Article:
My mom cried a lot - all the time, it seemed, when I was a teenager. Once, in 10th grade, I was going out to a dance, and I could not tie my tie. My father was at an AA meeting and my older brothers were off somewhere, so I had to ask her.

She stood behind me, and we both watched in the mirror as her fingers remembered. She repeated the familiar story of my birth: “And I remember just as I was about to go under from the anesthesia the doctor saying, 'Oh my God!' so I opened my eyes and said, 'What?' 'The cord is wrapped around his neck. I'm going to have to push him back in and unwrap it.'”

Of course she was crying, and I was rolling my eyes as only a teenager can - and perhaps too coincidentally feeling that same choking feeling from the necktie.

Embarrassment was the essential feeling in my encounters with my mother: not of her, but for her. She is shy, and when she thrusts herself into a public-speaking situation, my siblings and I exchange furtive glances and hold our breath. My shoulders will inch up to my ears until she has sat down again. I guess she feels competitive with my father's ease and professionalism with public speaking. Maybe she thought some of that would rub off on her after 50 years.

Erin and I encountered a yoga student of ours in the lava field. I noticed Tony's hand well before I recognized him. He was swaddling it in toilet paper, gobs and gobs of it. The tissues were turning maroon with his blood just as quickly as they touched his hand. He told me he'd tripped and, when he reflexively put his hand out to break his fall, it got shredded on the A'a.

He was embarrassed; he felt he should have known better. He was local. We both turned to see the faint orange glow of a break-out a few hundred yards up the mountain.

As a student, my mother boarded at an all-girls prep school just outside Washington, D.C. In those years, her friends called her Steve. I learned this when I was 22 and we popped in on some of her pals at their Georgetown colonial. I enjoyed imagining her as the field-hockey captain they remembered.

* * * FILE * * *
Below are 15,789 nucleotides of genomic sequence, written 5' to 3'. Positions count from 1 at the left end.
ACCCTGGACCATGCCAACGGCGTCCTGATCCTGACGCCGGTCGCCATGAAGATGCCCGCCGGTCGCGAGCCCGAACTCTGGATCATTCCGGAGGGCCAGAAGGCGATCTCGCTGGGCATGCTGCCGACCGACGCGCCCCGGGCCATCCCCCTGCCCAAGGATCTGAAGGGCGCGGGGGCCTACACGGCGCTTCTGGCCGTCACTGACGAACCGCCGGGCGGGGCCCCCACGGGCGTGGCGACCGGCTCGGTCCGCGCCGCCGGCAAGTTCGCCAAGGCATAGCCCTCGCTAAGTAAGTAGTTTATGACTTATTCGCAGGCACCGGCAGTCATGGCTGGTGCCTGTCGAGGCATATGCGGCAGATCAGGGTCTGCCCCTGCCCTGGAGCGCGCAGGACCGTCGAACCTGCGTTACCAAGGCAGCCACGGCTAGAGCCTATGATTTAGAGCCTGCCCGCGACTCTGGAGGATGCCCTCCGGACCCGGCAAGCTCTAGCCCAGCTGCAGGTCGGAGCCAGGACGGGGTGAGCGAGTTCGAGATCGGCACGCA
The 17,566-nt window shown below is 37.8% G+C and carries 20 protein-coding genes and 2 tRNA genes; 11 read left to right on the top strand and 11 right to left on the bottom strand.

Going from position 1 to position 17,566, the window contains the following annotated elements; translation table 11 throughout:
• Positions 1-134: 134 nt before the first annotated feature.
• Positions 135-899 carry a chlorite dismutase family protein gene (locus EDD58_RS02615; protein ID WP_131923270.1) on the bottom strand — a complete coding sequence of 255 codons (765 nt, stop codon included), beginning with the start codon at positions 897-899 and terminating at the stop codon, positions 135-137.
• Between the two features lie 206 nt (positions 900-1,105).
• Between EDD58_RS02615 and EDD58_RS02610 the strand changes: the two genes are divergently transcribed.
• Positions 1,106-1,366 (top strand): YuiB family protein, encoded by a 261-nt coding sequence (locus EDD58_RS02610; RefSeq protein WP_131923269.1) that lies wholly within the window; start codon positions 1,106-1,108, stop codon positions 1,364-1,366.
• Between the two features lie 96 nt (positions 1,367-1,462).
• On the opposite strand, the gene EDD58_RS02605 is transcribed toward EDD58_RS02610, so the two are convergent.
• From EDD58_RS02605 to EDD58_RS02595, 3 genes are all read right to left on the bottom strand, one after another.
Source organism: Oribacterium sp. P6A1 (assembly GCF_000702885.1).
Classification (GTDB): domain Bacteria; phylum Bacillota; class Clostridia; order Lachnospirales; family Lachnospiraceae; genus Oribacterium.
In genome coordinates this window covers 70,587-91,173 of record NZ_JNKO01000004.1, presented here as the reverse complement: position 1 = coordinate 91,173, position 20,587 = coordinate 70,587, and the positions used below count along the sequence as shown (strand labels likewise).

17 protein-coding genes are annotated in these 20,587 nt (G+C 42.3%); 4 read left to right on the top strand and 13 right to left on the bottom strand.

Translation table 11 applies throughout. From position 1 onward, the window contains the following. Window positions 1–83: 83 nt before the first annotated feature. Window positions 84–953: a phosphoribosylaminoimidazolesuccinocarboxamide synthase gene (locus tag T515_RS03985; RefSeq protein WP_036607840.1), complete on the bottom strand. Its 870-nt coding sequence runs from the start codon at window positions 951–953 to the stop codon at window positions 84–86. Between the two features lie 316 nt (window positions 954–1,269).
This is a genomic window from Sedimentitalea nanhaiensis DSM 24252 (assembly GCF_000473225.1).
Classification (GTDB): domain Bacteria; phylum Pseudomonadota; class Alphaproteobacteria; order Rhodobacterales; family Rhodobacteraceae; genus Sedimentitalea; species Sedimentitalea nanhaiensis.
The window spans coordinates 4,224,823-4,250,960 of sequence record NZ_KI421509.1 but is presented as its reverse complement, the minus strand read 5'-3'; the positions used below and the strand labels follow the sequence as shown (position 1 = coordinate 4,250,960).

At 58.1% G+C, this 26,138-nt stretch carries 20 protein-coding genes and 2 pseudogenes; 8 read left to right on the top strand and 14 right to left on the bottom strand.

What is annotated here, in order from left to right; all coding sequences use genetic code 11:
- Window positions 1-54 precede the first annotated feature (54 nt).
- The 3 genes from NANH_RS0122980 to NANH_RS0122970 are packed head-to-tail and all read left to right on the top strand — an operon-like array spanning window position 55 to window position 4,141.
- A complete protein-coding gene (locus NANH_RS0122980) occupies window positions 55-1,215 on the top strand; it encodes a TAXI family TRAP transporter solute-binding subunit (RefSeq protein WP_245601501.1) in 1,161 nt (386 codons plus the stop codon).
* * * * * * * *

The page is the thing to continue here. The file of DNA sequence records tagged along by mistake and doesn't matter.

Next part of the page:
* * *

Everything changed once the sun came up over Kalapana. Light does that. I couldn't see the orange lava anymore, just the plumes of steam that rose high, thousands of feet above where the town used to be, and dispersed farther east and south.

After I asked Mom for forgiveness, after I owned the distance I kept between us for the past 30 years, after she reached across the table at the coffee shop and took both my hands in hers and said, “I know, Kev, I know,” I knew it would be different.

Since she forgave me, it is no longer the obligatory once-a-year lunch; I actually enjoy spending time with her. I sometimes wonder if I'll eulogize her, wonder if I'll be able to.

* * *

Erin and I walked back to the car via our separate paths. Night was over, sunrise was over, a normal day had begun. It was bright, clear, and hot.

There was some residue on my skin, some chemical that had been stored for four billion years underground and just that day exploded into the air. Sometimes when I was walking in the dark toward that warm, orange glow, the ground below my next step was lower than I expected.

For a half a second, I clutched my breath and didn't quite believe that the earth would be there for me. It was, of course.

That was the moment I'd been waiting for, the connection that I missed for much of my life, the lesson that my mother lived into me.